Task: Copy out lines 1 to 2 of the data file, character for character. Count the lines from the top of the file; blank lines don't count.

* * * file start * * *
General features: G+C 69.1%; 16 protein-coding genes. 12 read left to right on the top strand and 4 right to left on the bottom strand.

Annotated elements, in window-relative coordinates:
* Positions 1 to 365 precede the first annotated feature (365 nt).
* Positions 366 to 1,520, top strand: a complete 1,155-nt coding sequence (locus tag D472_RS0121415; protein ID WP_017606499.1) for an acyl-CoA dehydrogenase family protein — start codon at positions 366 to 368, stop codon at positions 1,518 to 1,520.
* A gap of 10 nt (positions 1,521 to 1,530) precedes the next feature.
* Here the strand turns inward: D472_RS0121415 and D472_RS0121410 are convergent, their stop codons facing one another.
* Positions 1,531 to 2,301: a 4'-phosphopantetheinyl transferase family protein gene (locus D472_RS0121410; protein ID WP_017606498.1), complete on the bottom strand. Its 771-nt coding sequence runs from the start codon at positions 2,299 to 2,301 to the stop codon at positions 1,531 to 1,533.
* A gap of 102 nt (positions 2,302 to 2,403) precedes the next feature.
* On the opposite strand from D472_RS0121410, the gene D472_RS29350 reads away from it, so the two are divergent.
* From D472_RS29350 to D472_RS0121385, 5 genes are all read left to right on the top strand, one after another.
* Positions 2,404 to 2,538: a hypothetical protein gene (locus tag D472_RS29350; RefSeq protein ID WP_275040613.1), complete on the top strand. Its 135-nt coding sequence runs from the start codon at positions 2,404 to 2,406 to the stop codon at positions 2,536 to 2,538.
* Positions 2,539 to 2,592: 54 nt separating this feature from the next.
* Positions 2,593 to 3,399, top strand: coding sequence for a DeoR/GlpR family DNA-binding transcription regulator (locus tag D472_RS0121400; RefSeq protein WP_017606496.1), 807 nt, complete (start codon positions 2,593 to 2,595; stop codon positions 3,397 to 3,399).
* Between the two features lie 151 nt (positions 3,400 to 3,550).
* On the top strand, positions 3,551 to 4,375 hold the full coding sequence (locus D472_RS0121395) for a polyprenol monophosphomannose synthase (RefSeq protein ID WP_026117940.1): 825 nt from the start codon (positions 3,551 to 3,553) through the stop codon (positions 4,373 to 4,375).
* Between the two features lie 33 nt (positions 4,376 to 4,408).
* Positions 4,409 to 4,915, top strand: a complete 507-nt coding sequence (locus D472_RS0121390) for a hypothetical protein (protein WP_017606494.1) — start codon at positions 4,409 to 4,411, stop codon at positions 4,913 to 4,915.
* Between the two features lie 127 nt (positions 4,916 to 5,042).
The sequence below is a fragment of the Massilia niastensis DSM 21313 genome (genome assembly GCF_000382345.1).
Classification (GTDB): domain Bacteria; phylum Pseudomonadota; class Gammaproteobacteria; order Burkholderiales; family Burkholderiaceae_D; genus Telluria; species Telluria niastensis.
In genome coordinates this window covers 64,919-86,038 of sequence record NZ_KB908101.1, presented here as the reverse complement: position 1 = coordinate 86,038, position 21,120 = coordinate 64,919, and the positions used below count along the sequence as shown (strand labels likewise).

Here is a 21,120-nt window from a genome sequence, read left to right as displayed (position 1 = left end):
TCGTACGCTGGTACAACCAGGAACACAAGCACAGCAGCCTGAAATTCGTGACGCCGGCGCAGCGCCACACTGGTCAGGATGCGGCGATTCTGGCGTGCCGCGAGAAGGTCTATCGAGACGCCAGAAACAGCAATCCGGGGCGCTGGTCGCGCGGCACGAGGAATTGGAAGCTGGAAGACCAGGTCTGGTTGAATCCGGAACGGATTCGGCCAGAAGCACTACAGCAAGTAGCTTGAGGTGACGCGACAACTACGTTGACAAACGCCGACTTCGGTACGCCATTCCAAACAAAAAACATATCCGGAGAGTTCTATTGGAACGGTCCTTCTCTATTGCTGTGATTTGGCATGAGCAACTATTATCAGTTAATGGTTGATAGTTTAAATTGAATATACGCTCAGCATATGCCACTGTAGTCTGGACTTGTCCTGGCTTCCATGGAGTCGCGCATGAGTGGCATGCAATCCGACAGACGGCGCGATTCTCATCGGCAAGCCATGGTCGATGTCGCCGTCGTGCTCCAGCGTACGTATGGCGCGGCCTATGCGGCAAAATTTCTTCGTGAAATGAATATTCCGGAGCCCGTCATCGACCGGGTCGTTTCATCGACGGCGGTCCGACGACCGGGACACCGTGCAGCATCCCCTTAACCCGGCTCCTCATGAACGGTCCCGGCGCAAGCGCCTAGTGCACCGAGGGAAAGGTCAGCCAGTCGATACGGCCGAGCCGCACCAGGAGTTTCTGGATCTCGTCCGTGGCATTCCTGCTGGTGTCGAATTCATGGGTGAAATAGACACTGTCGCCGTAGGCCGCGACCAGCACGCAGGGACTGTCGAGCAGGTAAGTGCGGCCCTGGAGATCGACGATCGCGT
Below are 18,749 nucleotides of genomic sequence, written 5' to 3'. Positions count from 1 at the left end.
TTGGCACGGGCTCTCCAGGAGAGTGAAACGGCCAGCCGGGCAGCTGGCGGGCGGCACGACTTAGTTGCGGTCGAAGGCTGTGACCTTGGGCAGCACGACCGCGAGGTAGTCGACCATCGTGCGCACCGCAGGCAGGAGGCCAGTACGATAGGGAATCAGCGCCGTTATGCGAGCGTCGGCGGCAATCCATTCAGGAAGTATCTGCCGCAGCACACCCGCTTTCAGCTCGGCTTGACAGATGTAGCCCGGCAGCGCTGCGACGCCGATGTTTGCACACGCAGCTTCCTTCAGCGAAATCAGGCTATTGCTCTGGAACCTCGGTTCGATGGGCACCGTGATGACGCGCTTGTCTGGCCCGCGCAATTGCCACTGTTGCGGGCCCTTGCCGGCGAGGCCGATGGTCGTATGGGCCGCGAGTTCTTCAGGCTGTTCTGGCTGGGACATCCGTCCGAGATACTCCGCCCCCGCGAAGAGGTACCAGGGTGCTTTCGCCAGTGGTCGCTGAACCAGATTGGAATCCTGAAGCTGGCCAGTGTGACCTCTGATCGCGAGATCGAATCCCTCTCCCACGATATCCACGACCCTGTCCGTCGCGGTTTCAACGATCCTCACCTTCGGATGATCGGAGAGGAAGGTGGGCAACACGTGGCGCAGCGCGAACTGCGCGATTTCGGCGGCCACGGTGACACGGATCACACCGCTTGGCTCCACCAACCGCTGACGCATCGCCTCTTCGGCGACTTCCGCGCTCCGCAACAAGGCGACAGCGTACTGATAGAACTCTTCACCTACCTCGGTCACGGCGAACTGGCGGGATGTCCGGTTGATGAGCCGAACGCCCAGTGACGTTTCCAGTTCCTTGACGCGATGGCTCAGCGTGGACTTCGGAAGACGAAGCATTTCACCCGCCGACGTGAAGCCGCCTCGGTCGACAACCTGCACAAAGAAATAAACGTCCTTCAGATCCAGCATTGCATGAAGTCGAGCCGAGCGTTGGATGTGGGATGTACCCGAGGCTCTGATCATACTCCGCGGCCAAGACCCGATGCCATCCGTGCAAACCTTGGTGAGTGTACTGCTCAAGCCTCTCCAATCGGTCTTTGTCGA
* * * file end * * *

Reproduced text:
General features: G+C 69.1%; 16 protein-coding genes. 12 read left to right on the top strand and 4 right to left on the bottom strand.

Annotated elements, in window-relative coordinates: